In 1967, when Diane Arbus, Lee Friedlander, and Garry Winogrand were still relatively unknown, curator John Szarkowski linked their work indelibly in the groundbreaking exhibition New Documents at The Museum of Modern Art. Although few at the time could have predicted it, New Documents signaled a watershed moment in the history of American photography. What Szarkowski recognized in the three artists was a shared fascination with the commonplace and a novel application of a documentary language to personal expression. “They like the real world, “Szarkowksi wrote, “in spite of its terrors, as the source of all wonder and fascination and value—no less precious for being irrational.” Their conviction that life’s frailties and imperfections are worth examining remains today a premise as vital as when they were first starting out.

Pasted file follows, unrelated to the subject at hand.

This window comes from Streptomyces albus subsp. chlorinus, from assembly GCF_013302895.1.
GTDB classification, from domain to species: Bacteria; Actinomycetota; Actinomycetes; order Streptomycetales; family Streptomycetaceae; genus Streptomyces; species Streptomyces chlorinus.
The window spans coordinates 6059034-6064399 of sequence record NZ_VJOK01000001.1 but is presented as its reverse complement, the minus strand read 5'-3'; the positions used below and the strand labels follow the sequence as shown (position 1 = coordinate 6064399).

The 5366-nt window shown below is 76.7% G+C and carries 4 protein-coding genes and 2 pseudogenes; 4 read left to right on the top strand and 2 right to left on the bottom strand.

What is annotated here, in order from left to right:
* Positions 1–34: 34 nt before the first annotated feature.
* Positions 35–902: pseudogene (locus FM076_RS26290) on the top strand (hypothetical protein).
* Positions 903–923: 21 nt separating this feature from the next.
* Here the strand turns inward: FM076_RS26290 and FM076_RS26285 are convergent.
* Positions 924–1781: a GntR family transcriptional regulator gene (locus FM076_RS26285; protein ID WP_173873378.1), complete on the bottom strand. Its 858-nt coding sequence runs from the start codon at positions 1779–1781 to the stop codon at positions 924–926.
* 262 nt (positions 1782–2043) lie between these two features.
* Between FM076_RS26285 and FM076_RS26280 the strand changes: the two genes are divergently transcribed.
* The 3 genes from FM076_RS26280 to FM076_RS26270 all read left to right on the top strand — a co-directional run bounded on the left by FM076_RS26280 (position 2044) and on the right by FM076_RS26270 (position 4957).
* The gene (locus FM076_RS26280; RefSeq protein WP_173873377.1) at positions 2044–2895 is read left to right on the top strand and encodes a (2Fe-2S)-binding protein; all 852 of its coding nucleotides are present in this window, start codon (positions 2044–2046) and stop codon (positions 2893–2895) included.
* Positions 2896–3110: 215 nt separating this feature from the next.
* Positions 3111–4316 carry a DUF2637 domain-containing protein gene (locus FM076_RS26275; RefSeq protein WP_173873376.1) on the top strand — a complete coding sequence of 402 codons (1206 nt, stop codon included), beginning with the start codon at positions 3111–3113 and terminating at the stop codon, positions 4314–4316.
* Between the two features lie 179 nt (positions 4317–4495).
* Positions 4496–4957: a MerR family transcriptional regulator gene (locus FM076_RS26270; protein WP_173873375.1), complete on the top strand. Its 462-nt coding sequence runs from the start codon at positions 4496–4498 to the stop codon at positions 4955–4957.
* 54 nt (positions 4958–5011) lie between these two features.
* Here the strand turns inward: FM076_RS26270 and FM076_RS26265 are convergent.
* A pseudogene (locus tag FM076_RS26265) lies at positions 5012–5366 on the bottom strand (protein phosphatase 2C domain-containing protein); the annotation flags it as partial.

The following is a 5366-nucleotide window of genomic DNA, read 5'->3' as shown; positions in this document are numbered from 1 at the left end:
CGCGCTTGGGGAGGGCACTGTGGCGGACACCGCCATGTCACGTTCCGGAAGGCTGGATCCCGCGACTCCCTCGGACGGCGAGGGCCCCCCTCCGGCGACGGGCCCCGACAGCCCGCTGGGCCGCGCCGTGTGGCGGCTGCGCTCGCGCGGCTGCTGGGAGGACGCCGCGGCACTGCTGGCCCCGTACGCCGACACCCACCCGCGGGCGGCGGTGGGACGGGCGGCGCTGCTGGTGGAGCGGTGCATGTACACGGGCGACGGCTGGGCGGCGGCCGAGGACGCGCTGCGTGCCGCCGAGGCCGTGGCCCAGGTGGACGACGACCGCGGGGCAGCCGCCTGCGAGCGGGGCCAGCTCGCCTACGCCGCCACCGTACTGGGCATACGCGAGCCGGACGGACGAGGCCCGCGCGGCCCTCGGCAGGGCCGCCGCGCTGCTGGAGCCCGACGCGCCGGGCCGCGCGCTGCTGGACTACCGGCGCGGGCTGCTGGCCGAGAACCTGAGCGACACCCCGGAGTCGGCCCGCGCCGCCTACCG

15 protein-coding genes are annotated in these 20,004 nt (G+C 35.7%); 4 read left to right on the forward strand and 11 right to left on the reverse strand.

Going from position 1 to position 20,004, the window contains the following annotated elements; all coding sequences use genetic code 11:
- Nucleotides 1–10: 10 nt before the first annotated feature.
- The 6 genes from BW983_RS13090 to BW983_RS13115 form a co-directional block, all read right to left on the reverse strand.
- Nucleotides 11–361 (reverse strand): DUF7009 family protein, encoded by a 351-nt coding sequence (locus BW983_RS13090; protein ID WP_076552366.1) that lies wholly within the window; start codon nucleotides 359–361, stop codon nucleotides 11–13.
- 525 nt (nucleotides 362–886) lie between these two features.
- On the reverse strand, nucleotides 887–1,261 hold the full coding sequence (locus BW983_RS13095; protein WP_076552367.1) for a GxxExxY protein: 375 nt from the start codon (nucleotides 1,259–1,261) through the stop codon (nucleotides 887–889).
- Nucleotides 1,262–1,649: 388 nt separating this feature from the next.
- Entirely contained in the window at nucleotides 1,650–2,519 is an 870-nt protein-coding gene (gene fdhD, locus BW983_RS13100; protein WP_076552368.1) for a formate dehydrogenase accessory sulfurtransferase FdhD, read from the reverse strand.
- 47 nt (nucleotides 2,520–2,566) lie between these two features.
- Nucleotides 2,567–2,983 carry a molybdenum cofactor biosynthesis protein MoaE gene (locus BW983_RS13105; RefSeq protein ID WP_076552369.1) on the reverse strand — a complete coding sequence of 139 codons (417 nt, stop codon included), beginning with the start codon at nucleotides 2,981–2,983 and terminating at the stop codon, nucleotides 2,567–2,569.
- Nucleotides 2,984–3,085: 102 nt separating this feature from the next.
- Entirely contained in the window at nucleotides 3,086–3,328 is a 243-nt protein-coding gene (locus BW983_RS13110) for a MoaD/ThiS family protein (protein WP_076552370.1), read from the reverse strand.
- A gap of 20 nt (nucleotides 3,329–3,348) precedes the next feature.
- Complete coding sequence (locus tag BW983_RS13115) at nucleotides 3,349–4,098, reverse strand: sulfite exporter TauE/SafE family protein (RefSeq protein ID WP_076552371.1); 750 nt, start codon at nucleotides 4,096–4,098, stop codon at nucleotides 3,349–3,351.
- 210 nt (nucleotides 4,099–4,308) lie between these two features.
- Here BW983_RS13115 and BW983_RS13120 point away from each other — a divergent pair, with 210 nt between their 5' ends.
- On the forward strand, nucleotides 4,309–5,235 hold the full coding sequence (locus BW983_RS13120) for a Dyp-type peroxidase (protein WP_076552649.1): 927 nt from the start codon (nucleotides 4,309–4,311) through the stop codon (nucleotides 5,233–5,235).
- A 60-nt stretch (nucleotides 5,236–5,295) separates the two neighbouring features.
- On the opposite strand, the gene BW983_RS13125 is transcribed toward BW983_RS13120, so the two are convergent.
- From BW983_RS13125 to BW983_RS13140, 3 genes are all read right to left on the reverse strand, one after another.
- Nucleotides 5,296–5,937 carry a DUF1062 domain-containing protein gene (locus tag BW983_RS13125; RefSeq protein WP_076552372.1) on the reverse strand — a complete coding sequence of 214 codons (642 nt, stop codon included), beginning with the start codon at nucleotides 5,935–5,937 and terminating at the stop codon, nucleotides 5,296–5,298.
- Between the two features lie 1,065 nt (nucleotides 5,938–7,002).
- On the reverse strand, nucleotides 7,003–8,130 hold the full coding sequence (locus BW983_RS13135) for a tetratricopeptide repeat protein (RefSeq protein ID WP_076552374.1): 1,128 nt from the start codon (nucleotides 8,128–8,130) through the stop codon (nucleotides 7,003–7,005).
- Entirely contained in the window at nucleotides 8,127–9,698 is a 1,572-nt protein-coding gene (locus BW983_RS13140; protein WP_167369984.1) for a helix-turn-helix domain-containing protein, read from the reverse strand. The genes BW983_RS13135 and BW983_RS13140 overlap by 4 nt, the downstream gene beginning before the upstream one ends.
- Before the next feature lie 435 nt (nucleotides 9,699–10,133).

Despite the importance of New Documents for posterity, no catalogue was produced at the time. Arbus Friedlander Winogrand marks the exhibition’s 50th anniversary and presents for the first time, in full-page reproductions, the 94 photographs that hung on the walls of MoMA, freshly contextualized with an abundance of archival material. Essays by curator Sarah Hermanson Meister and photographer and critic Max Kozloff, who originally reviewed the exhibition for The Nation in 1967, shed new light on the enduring significance of the exhibition and on the legacy of these three essential artists.